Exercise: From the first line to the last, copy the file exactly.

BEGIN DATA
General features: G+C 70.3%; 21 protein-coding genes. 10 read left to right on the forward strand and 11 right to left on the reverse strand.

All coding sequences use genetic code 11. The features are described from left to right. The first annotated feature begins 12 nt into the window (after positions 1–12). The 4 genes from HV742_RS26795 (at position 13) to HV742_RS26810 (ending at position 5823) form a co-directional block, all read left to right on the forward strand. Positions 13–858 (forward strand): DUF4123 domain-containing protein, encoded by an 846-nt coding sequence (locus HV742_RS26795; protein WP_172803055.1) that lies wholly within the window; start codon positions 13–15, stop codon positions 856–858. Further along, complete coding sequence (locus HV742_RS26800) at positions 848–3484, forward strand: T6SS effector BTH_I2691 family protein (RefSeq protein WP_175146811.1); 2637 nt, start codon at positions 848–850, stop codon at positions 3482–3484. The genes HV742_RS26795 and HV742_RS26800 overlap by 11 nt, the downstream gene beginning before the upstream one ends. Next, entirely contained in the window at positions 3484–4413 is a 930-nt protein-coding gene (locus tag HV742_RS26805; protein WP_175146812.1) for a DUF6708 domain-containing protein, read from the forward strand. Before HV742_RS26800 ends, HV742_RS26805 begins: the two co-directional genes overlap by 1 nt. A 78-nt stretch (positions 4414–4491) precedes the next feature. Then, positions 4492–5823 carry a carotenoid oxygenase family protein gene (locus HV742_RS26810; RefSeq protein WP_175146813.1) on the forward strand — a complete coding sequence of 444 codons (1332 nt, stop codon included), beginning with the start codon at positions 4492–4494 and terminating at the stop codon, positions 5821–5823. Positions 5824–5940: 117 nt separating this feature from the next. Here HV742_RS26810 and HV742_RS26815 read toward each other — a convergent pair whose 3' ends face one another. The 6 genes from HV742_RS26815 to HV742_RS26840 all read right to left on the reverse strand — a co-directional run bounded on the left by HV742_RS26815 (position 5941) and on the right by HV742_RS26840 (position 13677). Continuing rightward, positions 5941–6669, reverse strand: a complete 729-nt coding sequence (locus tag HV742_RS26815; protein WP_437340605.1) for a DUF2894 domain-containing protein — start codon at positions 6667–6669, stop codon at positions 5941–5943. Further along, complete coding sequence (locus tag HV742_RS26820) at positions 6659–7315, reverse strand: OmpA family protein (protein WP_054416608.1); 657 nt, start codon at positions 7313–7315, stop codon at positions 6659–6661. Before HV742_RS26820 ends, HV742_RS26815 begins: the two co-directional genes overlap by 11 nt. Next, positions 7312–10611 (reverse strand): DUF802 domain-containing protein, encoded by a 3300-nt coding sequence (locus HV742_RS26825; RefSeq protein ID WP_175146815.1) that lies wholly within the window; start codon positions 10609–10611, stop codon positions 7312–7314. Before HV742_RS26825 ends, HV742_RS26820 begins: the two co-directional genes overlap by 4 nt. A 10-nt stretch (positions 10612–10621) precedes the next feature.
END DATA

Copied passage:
General features: G+C 70.3%; 21 protein-coding genes. 10 read left to right on the forward strand and 11 right to left on the reverse strand.

All coding sequences use genetic code 11. The features are described from left to right. The first annotated feature begins 12 nt into the window (after positions 1–12). The 4 genes from HV742_RS26795 (at position 13) to HV742_RS26810 (ending at position 5823) form a co-directional block, all read left to right on the forward strand. Positions 13–858 (forward strand): DUF4123 domain-containing protein, encoded by an 846-nt coding sequence (locus HV742_RS26795; protein WP_172803055.1) that lies wholly within the window; start codon positions 13–15, stop codon positions 856–858. Further along, complete coding sequence (locus HV742_RS26800) at positions 848–3484, forward strand: T6SS effector BTH_I2691 family protein (RefSeq protein WP_175146811.1); 2637 nt, start codon at positions 848–850, stop codon at positions 3482–3484. The genes HV742_RS26795 and HV742_RS26800 overlap by 11 nt, the downstream gene beginning before the upstream one ends. Next, entirely contained in the window at positions 3484–4413 is a 930-nt protein-coding gene (locus tag HV742_RS26805; protein WP_175146812.1) for a DUF6708 domain-containing protein, read from the forward strand. Before HV742_RS26800 ends, HV742_RS26805 begins: the two co-directional genes overlap by 1 nt. A 78-nt stretch (positions 4414–4491) precedes the next feature. Then, positions 4492–5823 carry a carotenoid oxygenase family protein gene (locus HV742_RS26810; RefSeq protein WP_175146813.1) on the forward strand — a complete coding sequence of 444 codons (1332 nt, stop codon included), beginning with the start codon at positions 4492–4494 and terminating at the stop codon, positions 5821–5823. Positions 5824–5940: 117 nt separating this feature from the next. Here HV742_RS26810 and HV742_RS26815 read toward each other — a convergent pair whose 3' ends face one another. The 6 genes from HV742_RS26815 to HV742_RS26840 all read right to left on the reverse strand — a co-directional run bounded on the left by HV742_RS26815 (position 5941) and on the right by HV742_RS26840 (position 13677). Continuing rightward, positions 5941–6669, reverse strand: a complete 729-nt coding sequence (locus tag HV742_RS26815; protein WP_437340605.1) for a DUF2894 domain-containing protein — start codon at positions 6667–6669, stop codon at positions 5941–5943. Further along, complete coding sequence (locus tag HV742_RS26820) at positions 6659–7315, reverse strand: OmpA family protein (protein WP_054416608.1); 657 nt, start codon at positions 7313–7315, stop codon at positions 6659–6661. Before HV742_RS26820 ends, HV742_RS26815 begins: the two co-directional genes overlap by 11 nt. Next, positions 7312–10611 (reverse strand): DUF802 domain-containing protein, encoded by a 3300-nt coding sequence (locus HV742_RS26825; RefSeq protein ID WP_175146815.1) that lies wholly within the window; start codon positions 10609–10611, stop codon positions 7312–7314. Before HV742_RS26825 ends, HV742_RS26820 begins: the two co-directional genes overlap by 4 nt. A 10-nt stretch (positions 10612–10621) precedes the next feature.